Mad Men

'Mad Men' Recap: Don Is Not My Co-Pilot

Maybe the Self-Destructive Ad Exec Just Needs an Oreo

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Don Draper
Don Draper Credit: Ron Jaffe/AMC

Maybe someone just needs to give Don Draper an Oreo.

As we saw on the 90-second spot that ran about three-quarters through last night's episode of "Mad Men," the cream-filled cookie can tame a vampire, a shark or a big bad wolf. So why not an aging, alcoholic, philandering, sad-sack ad executive determined to destroy everything in his path? And how else to explain a truly bizarre media buy that put this upbeat ad in the middle of the most somber hour of TV around, if not as a potential salve to whatever ails our less and less likable hero?

Don doesn't drink blood -- at least not yet -- but last night was an object lesson in how the 1968 version of Don Draper wields power in the office and out. It's not a pretty sight. What was once slick and attractive is now boorish and bleak, whether he's dealing with his lover or his new business partner.

The opening shot gives us Don in an elevator, eavesdropping on Sylvia Rosen, Don's season-six lover, who's screaming at her husband as he packs for a business trip. "You're not taking care of me," she cries, "You're taking care of you!" Don is visibly pained upon hearing this. Surely Don, slayer of hearts, can make things better for Sylvia, right?

Turns out that locking her up for a few days in a hotel room, ordering her to crawl on the floor to fetch his shoes, and stealing her paperback of "The Last Picture Show" isn't the way to a woman's heart. To be fair, Sylvia isn't exactly being incarcerated and for moment she even gets off on Don's lightweight BDSM act. It's powertripping we've seen glimpses of before, back in season two, when Don put Bobbie Barrett on the receiving end of a midmeal finger-bang, then tied her to a hotel room bed and left her. This is one of the ways Don deals with the women who challenge him, and Sylvia, who breaks protocol by mentioning her husband, is definitely one of those.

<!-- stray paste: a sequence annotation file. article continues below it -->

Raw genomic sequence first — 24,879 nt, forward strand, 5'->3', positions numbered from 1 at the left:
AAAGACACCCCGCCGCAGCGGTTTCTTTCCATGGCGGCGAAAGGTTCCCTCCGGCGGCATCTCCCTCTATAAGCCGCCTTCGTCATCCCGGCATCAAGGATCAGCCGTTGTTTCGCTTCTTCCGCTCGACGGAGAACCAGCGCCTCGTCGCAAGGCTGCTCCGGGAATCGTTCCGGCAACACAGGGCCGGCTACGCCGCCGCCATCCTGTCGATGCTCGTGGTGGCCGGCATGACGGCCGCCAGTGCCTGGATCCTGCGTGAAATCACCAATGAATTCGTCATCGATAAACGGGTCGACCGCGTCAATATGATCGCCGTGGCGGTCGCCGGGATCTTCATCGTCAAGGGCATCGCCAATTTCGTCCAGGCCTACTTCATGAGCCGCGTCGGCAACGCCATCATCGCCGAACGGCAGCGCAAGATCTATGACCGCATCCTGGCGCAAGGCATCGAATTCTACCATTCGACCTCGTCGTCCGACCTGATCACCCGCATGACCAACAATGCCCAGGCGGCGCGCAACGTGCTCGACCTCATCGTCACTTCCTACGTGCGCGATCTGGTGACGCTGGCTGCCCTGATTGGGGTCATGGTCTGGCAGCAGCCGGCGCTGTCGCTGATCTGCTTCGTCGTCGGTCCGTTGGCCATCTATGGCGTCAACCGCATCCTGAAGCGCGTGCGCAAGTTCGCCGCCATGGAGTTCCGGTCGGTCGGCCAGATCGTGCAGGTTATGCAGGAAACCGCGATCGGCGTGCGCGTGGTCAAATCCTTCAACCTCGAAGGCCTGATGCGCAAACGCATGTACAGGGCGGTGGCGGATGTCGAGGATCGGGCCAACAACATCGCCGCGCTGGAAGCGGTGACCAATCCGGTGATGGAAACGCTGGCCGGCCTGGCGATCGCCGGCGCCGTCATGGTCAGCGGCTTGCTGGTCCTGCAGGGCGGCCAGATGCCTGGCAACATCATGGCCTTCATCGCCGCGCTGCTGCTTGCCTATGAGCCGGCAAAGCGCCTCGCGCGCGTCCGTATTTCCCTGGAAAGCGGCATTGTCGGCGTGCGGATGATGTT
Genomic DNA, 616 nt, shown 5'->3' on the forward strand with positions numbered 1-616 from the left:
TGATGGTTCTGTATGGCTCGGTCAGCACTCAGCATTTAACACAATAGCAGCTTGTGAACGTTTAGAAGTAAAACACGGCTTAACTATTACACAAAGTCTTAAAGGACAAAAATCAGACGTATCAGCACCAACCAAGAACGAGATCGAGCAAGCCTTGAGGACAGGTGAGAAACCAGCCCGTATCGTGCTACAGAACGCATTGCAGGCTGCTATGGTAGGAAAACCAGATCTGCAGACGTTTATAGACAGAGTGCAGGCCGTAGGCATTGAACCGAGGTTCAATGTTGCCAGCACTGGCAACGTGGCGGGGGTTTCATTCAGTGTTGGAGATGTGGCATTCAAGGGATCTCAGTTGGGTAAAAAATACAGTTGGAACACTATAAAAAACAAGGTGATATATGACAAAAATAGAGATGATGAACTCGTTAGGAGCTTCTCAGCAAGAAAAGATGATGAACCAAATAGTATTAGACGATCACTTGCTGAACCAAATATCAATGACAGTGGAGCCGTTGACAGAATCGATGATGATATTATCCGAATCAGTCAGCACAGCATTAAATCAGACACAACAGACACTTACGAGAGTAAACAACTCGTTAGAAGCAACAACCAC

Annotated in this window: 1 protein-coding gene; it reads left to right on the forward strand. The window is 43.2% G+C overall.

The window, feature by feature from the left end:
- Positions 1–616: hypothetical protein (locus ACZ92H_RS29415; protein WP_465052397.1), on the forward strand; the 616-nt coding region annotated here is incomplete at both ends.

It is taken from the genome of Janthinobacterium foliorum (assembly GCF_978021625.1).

Don, after all, has been #wonderfilled by Mrs. Rosen, who, unlike him, never seems to have any illusions about what their relationship is. More likely, he's confused love with his own free-ranging ennui or the more acute the frustration he feels toward Megan, who last night was reduced to a as a prop-someone for Don to slip beside in bed. In one moment, she's actually moving her lips with no words coming out.

By episode's end, Sylvia has cut things off with Don, lowering the boom in a moment that has Don looking as pathetic as we've seen him. "It's easy to give up something when you're satisfied," he tells her.

"It's easy to give up something when you're ashamed," she retorts.

"Please," he croaks.

We'll see whether that decision sticks and, if it does, how the breakup affects Don's increasingly detrimental existence at work. The newly merged agency is a tabula rasa on which Don can leave his cloven-hoof impression. Now under his influence, probably less by org chart then by corporate realpolitik, is Ted Chaough, the good-guy figure in all this.

Throughout the seasons, Ted has evolved from smarmy nemesis to a likable if goofy foil to Draper. Don's the top-down manager, parachuting in when it suits. Ted's more hands-on. While Don's out dominating Sylvia, Ted conducts up "a little rap session about margarine in general" that has the merged creative braintrust free-associating ideas for Fleischmann's margarine, the brand eager to kick the tired of the Chaough-Draper creative dynamo.

After missing the brainstorm, Don tries to make something approaching amends by storming Ted's brain with many shots of Canadian Club. Drunk Ted, after offering a compelling theory of "Gilligan's Island" and branding, ends up making a fool of himself, a scene that has Peggy shooting Don daggers. "He can't drink like you," Peggy tells Don, volleying some of his pithy wisdom right back at him. "You must know that because nobody can. Move forward."